The upstanding edge portion 92 of the internal side member 26 also includes the inwardly turned lip 93 which functions in the same way as the lips 69 and 77 in the side members 60, 70. In particular these lip returns 93 are arranged to become embedded within the concrete layer and also to receive a support bracket 90 if required.
 A feature of the side member 26 is that the edge portion 92 has profiled face 151 which defines an edge of the opening. In the illustrated form, the face 151 is stepped so as to incorporate a rebate 94 along that face. The purpose of that rebate 94 is to allow easy fixing of the window and door components as will be described below. Void former, such as polystyrene blocks 153 may be installed behind the edge members 26,28,29 to provide a less dense region to allow fixing of fasteners into the members.
 FIGS. 7 and 8 illustrate the top and bottom edge members 28, 29 respectively. Both these edge members include short tail sections 95, 96 and upstanding edge portions 97, 98. Further, the edge portions 97, 98 are profiled in a similar manner to the edge portion 92 of the side member 26 so as to form a rebate 111 and 112. Further each of the top and bottom internal edge members 28, 29 include the lips 113, 114 at the distal end of the edge portions 97, 98. The lip 113 on the top edge member 28 is modified so as to extend outwardly so as to provide a drip groove in the resulting opening. The lip 114 of the bottom edge member is of similar structure to the lip return 93 in the internal side member 26.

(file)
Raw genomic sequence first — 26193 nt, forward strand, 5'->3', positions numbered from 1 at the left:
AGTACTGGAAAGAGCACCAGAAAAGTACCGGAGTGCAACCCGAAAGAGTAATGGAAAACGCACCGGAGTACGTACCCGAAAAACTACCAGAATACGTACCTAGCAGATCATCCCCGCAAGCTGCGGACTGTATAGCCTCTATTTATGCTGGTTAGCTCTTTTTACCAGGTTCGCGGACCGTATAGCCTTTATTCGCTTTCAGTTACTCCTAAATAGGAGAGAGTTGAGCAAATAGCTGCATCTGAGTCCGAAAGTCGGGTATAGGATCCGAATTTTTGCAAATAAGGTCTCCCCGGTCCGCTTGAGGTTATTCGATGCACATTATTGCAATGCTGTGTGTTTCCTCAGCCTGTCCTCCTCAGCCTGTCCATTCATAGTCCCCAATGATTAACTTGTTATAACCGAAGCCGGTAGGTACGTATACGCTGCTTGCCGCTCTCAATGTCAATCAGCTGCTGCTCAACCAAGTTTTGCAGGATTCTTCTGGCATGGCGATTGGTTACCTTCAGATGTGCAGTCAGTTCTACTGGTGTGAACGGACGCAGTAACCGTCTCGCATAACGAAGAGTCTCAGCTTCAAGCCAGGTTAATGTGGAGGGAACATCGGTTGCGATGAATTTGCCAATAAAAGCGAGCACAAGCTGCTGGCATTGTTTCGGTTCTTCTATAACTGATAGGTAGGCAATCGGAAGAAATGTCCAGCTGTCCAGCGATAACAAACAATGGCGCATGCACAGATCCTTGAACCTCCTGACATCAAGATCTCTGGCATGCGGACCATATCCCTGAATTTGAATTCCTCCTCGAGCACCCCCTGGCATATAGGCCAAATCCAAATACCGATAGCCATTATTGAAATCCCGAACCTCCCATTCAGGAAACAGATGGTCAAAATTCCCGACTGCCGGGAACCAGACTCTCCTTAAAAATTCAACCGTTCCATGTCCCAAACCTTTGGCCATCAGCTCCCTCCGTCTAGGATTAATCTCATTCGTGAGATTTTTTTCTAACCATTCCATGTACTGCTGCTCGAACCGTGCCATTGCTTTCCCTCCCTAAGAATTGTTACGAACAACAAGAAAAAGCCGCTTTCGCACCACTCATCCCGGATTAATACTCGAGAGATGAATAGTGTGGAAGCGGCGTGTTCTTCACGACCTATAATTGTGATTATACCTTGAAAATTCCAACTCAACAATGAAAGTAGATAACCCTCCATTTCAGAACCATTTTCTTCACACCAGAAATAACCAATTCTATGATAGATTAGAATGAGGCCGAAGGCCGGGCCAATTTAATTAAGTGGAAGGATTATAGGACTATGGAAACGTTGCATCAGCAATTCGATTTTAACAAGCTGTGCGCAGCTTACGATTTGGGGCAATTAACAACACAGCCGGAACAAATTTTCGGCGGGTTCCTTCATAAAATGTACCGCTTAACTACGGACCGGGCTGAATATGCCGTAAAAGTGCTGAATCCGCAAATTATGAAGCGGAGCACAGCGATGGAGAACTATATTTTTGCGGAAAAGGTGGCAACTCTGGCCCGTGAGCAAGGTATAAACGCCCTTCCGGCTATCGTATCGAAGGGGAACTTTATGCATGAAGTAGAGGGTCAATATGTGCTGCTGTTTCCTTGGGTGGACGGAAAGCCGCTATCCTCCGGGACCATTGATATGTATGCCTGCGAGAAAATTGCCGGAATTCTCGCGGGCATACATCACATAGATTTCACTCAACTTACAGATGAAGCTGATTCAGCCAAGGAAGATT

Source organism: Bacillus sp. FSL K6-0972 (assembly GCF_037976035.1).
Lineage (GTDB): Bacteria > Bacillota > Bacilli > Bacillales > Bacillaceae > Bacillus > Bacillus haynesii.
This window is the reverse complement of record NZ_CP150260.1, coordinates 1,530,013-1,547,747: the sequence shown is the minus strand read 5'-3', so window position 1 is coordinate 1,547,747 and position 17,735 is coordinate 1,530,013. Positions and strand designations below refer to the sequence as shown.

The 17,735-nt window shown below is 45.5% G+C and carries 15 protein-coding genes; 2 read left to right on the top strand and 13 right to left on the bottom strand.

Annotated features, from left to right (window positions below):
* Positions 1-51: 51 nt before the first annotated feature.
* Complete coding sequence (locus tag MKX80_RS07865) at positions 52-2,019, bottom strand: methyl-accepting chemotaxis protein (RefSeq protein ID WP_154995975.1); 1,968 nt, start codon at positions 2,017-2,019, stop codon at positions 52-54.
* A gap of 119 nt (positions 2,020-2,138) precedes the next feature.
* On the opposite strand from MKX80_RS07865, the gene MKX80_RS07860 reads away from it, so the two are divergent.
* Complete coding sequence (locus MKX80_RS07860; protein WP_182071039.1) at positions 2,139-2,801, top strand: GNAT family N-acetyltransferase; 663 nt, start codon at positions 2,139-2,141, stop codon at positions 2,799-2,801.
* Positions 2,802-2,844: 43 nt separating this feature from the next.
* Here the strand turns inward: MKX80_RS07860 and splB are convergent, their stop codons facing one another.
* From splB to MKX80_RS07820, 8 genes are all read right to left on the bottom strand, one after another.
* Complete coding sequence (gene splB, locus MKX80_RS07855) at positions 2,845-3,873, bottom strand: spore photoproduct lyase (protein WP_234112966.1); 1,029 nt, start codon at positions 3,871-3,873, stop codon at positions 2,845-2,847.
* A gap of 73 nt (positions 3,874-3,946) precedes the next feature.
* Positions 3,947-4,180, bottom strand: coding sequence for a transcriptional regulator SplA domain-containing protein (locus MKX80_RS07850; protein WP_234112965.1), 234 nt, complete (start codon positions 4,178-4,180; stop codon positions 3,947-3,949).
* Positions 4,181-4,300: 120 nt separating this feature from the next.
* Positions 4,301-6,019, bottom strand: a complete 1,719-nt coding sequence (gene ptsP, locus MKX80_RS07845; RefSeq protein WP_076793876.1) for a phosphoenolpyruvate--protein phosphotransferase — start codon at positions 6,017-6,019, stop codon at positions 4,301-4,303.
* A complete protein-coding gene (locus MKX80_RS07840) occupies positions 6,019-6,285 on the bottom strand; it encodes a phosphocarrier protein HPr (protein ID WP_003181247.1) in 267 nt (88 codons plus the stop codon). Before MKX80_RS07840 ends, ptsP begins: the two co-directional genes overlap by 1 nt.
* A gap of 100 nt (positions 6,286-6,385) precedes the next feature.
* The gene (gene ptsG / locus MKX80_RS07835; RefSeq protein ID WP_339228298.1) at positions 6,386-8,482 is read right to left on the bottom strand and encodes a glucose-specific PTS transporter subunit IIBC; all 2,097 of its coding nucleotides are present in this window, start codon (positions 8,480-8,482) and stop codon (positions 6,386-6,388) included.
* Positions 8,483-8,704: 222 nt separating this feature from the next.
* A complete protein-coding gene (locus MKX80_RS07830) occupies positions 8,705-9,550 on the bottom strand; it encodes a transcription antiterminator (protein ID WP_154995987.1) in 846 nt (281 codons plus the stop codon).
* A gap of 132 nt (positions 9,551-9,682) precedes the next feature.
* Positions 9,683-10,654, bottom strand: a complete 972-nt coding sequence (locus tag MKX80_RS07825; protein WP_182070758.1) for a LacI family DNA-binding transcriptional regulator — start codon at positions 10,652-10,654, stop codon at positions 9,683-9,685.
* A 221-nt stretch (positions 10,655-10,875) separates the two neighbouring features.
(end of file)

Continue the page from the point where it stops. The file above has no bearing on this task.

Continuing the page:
As indicated above, the incorporation of the lips 77, 93, 113 and 114 in the internal and external edge members 60, 70, 26, 28 and 29 are utilised not only to embed those edge members in the concrete layer but are also provided to receive and positively lock a support bracket 90 as best illustrated in FIGS. 4, 5 and 9.
 The support bracket 90 includes a base 116, a web 118 which is angled outwardly from the base 116 and a flange 120 which extends upwardly and outwardly from the web portion 118.
 The flange 120 is arranged to locate under the lip return and the base 116 is arranged to be brought down so as to either locate on a side margin 36 and 38 as best illustrated in FIG. 9 when fitted to the long side 15 or onto a bridging member 130 which extends perpendicularly across the side margins when fitted to the short side 16. In the illustrated form of FIG. 5, the bridging member comprises an inverted top hat section 130 where the bracket base locates within the base portion 132 of the section 130. In either case, to secure the bracket, a fastener is only required to extend through the base 116 into the deck. No additional fastener is required to secure the flange 120 to the edge member (26, 28, 29, 60, or 70). The interaction of the flange with the lip return is sufficient to allow the bracket to support the edge portions of the edge members so that they are better able to accommodate the hydrostatic pressures which are induced on casting of the cementitious layer 52. Accordingly the bracket 90 is effective and simple to install.